and predicted the hours, to the minute,

This is where you learn,
not where you are,
but where the landscapes seem strange
and you find yourself lost.
Where the weather flashes with storms
and there is no place to rest, where
you are forced to go forward,
for there is no other place to go.

This is where stories are bred.
The ones that define you.
Sagas of survival and renewal,
your own Oddessy,

and whether you are fleeing from
or careening towards,
this is the way. Never where you are.
Never where you are destined,
but in the movement.
Here, but only for the moment,
waiting with expectation
for the next wrong turn,
delightfully lost once again.

About this poem

I have found some of the best things in my life, and the most interesting things in myself, when I was lost.


Poem: Where Broken Things Lie


Where Broken Things Lie

In the attic, there is light.
Not much, granted,
just a flare here and there from the small windows
that punctuate the walls at each end,
spotlights driven by sun and time,
each hour a new exposure,

for this is the place where broken things lie,
the things we save,
knowing few of them will ever emerge
from this dark prison.

Former treasures no longer valued enough to use.
Broken things burdened with memories, a vague value.
History you would rather forget, but can’t quite.
They all cling to you with silent chains, these relics
of who you once were.

They will gather dust here.
They will rust and rot.
But they will not die.
Be sure of that.
The sun will rotate with the hours,
and each piece of you will have its moment on the stage,
reminding you
nothing ever dies
no matter how deep you bury it.

About this poem

More about memories, trauma and dreams than things.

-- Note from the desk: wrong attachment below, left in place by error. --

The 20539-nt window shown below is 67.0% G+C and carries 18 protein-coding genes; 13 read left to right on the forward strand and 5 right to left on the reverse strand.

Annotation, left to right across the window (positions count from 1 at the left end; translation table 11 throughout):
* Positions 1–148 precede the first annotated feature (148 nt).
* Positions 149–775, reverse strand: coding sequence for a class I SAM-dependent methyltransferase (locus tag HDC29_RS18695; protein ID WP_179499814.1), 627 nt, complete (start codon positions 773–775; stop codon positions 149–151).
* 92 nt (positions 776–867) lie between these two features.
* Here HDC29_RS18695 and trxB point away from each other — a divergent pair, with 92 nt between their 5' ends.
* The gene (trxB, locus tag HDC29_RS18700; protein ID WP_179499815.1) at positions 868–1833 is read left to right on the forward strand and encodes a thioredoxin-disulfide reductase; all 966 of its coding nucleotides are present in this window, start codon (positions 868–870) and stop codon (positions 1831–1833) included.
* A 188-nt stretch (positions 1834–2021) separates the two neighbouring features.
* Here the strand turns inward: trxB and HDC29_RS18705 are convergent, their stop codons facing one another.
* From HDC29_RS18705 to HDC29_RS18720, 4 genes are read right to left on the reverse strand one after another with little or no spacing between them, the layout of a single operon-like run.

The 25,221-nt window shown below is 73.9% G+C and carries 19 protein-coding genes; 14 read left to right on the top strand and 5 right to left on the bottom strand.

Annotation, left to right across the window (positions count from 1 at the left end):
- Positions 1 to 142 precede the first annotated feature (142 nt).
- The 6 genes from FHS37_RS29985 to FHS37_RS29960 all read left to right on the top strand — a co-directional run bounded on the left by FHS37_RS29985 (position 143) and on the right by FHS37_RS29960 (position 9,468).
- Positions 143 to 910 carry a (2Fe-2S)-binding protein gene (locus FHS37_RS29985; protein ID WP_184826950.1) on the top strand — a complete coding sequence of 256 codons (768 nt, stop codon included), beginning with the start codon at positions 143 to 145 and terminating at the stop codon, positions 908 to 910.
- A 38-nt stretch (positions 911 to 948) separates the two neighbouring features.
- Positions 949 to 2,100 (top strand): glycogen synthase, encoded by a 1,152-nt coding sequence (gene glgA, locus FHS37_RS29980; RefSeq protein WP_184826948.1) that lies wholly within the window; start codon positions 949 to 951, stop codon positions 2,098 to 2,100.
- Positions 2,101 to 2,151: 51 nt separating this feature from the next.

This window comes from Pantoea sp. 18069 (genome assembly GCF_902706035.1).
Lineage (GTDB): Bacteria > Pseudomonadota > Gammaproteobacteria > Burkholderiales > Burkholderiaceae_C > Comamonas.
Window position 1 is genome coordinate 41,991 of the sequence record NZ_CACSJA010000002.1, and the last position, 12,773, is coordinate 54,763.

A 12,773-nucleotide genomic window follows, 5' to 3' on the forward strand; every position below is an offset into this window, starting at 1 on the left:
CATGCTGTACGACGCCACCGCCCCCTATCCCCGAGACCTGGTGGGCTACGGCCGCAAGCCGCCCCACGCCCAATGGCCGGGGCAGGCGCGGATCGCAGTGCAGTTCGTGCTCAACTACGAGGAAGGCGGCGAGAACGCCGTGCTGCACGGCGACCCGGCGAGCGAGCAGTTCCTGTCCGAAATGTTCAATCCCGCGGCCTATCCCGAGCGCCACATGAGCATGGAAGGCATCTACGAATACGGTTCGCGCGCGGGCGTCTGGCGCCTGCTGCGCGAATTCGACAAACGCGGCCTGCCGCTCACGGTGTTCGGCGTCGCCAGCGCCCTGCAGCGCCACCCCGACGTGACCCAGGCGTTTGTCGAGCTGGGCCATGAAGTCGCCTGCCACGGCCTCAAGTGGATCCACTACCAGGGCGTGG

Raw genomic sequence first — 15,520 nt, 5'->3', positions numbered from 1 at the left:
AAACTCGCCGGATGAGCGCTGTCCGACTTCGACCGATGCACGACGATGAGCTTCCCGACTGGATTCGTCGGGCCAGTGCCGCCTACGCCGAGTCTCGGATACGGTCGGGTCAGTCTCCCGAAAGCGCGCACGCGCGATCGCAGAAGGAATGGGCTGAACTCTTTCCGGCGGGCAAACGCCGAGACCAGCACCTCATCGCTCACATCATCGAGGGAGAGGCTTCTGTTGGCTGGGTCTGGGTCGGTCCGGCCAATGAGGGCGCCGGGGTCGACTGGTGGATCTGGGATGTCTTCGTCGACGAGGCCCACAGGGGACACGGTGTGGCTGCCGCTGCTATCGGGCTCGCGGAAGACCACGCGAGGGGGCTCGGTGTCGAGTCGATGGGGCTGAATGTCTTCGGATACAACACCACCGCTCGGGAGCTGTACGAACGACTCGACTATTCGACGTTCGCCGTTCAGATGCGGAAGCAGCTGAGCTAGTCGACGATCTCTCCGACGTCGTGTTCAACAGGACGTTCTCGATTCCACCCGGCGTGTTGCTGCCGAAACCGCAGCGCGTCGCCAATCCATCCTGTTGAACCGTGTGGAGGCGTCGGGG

The picture was taken at the Shaker Villiage in Hancock, Mass.


Poem: Better Things


Better Things

There are places to go,
and the weatherman lied;
places to go,
but not quite yet.
Life is better served

returning to the bed,
crawling under the quilt
and laying next to your warmth.

We can look out the window together
and talk skin to skin,
soul to soul
as only those without time can.

There are places to go,
and you can hear others making the journey,
their tires squirreling in the snow.
They can hurry. We have better things to do

and the wisdom to know
the wisdom of occasionally going



About this poem. 

The weatherman DID lie. A trickle of predicted snow turned into two days of the stuff. But we did head out to our places to go, instead of lingering at home and looking out windows together with a cup of coffee in our hands.

But the lingering would have been better.


PS: The pictures are from my driveway this morning.

Poem: Without Trappings


Without Trappings

You fix breakfast in your cast iron pan.
You sip your coffee.
The cat swirls around your feet.

Victory, it seems, is yours for the day.
You have clambered out of the bed.
There are things to do and with a battle cry,

“It’s showtime!”, your feet hit the cold red floor,
a stumbling warrior, not ready,
but determined, And that is enough for the day.

It is an odd kind of war you fight.
Battles easily won with the simplest of weapons,
but the victory never quite complete.

Still, you will wage it, gladly.
There is beauty to be claimed,
and you are determined to have it,

that and all you want is just on the other side
of the battlefield.
What is a bit of blood in comparison?

You can keep your secrets,
your complications,
your frenzied plans and counter plans, your sureness

that you are overwhelmed
without your array of weapons.
I will keep my simple mantras.

Songs of God and doing, belief
that simplicity works.
Love works.

And neither need trappings.

About this poem. 

People make things too complicated. Even the battles we fight are simpler than we make them. The things we want are so close, just on the other side of the complications, we create.

I believe this with all my soul.